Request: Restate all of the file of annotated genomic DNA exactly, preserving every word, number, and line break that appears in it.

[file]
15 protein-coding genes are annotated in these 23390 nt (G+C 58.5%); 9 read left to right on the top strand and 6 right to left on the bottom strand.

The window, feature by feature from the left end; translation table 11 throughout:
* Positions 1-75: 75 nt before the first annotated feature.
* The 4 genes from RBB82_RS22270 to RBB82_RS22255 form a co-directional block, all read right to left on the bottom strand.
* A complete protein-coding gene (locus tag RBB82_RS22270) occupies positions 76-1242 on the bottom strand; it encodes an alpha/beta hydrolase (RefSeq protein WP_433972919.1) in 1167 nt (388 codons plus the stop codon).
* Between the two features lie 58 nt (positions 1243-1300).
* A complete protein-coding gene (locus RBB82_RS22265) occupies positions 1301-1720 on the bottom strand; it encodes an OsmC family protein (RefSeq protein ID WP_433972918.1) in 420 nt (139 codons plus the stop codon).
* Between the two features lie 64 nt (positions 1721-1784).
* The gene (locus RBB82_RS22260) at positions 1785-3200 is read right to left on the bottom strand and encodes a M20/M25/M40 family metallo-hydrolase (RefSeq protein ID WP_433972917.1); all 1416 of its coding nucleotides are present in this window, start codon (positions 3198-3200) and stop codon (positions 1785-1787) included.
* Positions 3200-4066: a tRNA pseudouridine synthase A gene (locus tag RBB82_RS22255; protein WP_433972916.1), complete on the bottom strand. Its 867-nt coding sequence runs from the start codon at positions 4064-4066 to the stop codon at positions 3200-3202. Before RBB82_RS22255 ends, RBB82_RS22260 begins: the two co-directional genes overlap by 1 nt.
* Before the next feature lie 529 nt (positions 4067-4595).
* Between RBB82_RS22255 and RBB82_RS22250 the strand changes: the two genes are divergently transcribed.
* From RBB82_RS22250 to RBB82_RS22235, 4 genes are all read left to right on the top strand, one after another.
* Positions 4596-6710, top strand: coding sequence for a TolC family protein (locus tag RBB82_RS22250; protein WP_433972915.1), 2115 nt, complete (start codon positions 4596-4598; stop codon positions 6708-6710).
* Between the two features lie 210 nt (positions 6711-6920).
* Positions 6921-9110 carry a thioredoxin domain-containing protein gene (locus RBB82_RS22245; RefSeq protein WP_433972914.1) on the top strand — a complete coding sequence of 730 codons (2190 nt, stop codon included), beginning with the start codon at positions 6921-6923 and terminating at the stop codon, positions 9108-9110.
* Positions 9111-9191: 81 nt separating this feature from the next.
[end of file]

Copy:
15 protein-coding genes are annotated in these 23390 nt (G+C 58.5%); 9 read left to right on the top strand and 6 right to left on the bottom strand.

The window, feature by feature from the left end; translation table 11 throughout:
* Positions 1-75: 75 nt before the first annotated feature.
* The 4 genes from RBB82_RS22270 to RBB82_RS22255 form a co-directional block, all read right to left on the bottom strand.
* A complete protein-coding gene (locus tag RBB82_RS22270) occupies positions 76-1242 on the bottom strand; it encodes an alpha/beta hydrolase (RefSeq protein WP_433972919.1) in 1167 nt (388 codons plus the stop codon).
* Between the two features lie 58 nt (positions 1243-1300).
* A complete protein-coding gene (locus RBB82_RS22265) occupies positions 1301-1720 on the bottom strand; it encodes an OsmC family protein (RefSeq protein ID WP_433972918.1) in 420 nt (139 codons plus the stop codon).
* Between the two features lie 64 nt (positions 1721-1784).
* The gene (locus RBB82_RS22260) at positions 1785-3200 is read right to left on the bottom strand and encodes a M20/M25/M40 family metallo-hydrolase (RefSeq protein ID WP_433972917.1); all 1416 of its coding nucleotides are present in this window, start codon (positions 3198-3200) and stop codon (positions 1785-1787) included.
* Positions 3200-4066: a tRNA pseudouridine synthase A gene (locus tag RBB82_RS22255; protein WP_433972916.1), complete on the bottom strand. Its 867-nt coding sequence runs from the start codon at positions 4064-4066 to the stop codon at positions 3200-3202. Before RBB82_RS22255 ends, RBB82_RS22260 begins: the two co-directional genes overlap by 1 nt.
* Before the next feature lie 529 nt (positions 4067-4595).
* Between RBB82_RS22255 and RBB82_RS22250 the strand changes: the two genes are divergently transcribed.
* From RBB82_RS22250 to RBB82_RS22235, 4 genes are all read left to right on the top strand, one after another.
* Positions 4596-6710, top strand: coding sequence for a TolC family protein (locus tag RBB82_RS22250; protein WP_433972915.1), 2115 nt, complete (start codon positions 4596-4598; stop codon positions 6708-6710).
* Between the two features lie 210 nt (positions 6711-6920).
* Positions 6921-9110 carry a thioredoxin domain-containing protein gene (locus RBB82_RS22245; RefSeq protein WP_433972914.1) on the top strand — a complete coding sequence of 730 codons (2190 nt, stop codon included), beginning with the start codon at positions 6921-6923 and terminating at the stop codon, positions 9108-9110.
* Positions 9111-9191: 81 nt separating this feature from the next.